Spot dry cow nutrition problems

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Many of the more serious problems that happen at freshening take root during the dry period – and most have a nutritional basis.

When fresh cow problems occur, screening blood samples from the far-off and close-up dry cows, as well as the early-fresh cows, can help you focus on the causes. Several tests, such as measuring non-esterified fatty acids, blood mineral levels, blood urea nitrogen levels and blood albumin levels, can help you truly understand how your dry cows are doing on the ration you provide. Although these tests are not an end in themselves, they are useful to help you analyze a nutrition problem.

With the help of Bob Van Saun, veterinarian at Oregon State University's School of Veterinary Medicine, I've begun to draw some tentative conclusions regarding protein status during the dry period. Unlike lactating animals, where we find high protein levels, dry cows often show low levels of protein.

Here's how it works: Blood urea nitrogen (BUN) indicates the level of protein currently being metabolized by the cow. When we see high BUN numbers – more than 16 milligrams per deciliter – we tend to conclude that the diet contains excess protein or an imbalanced source of protein. When we see low numbers – less than 12 milligrams per deciliter – we conclude that protein in the ration is probably limited and the cows don't receive quite what they need. In fact, some research indicates that the rumen bugs don't fare well when BUNs drop below 10 to 12 milligrams per deciliter.

It's also important to note that normal or high BUN levels may not always indicate adequate ration protein. It can also indicate that the cow is using her own protein reserves to meet the needs of a growing calf.

That's why you should also look at a second number – the cow's blood albumin levels. Albumin is a protein found in the bloodstream. When an animal is not getting enough protein in her ration, she can use these proteins to meet other needs, such as growing a calf. If she takes protein from reserves long enough, blood albumin levels will decline. Additionally, the cow may begin to use her muscle proteins.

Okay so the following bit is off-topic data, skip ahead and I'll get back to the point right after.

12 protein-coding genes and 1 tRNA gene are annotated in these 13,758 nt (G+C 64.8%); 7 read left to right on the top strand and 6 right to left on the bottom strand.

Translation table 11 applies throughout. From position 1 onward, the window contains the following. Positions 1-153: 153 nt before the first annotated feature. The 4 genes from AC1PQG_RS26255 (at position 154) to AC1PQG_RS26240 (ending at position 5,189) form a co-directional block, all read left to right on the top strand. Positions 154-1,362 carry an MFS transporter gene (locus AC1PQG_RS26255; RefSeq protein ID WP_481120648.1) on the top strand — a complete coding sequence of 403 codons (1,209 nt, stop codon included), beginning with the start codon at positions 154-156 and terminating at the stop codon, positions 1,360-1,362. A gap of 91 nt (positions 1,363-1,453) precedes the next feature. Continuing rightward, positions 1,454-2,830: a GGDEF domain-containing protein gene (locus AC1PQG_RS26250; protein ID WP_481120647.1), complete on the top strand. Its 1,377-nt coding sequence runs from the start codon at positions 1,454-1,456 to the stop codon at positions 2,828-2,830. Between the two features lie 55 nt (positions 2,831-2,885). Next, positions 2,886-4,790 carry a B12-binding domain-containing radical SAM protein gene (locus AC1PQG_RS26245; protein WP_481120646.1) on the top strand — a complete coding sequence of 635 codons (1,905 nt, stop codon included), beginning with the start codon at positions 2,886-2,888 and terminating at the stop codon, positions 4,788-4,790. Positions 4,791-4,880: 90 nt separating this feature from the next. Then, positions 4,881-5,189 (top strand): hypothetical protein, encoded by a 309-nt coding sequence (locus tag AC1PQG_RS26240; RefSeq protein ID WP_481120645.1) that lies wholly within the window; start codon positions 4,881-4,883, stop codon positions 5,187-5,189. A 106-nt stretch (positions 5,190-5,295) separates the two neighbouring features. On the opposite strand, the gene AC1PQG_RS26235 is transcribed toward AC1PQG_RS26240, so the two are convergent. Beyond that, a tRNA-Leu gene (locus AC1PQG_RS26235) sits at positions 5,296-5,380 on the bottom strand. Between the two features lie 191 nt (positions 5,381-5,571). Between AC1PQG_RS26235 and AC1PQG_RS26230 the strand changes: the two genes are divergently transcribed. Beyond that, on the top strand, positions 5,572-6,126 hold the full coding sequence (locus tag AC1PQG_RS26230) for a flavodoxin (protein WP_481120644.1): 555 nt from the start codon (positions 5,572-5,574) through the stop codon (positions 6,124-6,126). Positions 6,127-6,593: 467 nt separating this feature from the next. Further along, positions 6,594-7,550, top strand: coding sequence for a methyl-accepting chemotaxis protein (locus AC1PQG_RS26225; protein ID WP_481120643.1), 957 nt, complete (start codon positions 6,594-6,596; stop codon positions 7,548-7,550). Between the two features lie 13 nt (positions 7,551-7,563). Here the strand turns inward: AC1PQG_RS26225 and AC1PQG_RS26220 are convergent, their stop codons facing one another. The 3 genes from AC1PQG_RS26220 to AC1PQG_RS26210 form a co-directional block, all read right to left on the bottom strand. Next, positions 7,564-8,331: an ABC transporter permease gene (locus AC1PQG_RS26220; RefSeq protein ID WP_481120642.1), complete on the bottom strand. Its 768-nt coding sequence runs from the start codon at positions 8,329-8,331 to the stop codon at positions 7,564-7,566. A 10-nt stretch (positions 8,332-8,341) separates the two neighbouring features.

Suppose, for example, a far-off dry cow is fed a ration that does not meet her protein needs. Her BUN level will tend to be low, while her albumin level will be normal. As the cow reaches the close-up period, her protein requirement goes up significantly due to the growing calf. It is not uncommon to find low albumin levels, indicating that she has been using her own body stores to meet her protein needs. If this is the case, her albumin levels can drop even lower once she freshens. This can have a profound effect on her ability to perform.

The calf may also be affected. It is not uncommon to find an increase in calf health problems when the fresh cow has problems. Adequate protein is necessary for the formation of high quality colostrum, as well as a healthy immune system for the cow and the calf.

Don't forget about the dry cows! High quality dry cow nutrition and a good environment forms the basis for profitable milk production. Adequate protein during this time is absolutely essential to a healthy cow and calf. Your veterinarian can help sample and interpret results to determine if an opportunity for improvement exists in your herd.

Mark Wustenberg is a veterinarian in Bay City, Ore., and operates Kilchis Dairy Herd Services with his wife, Judy.
 



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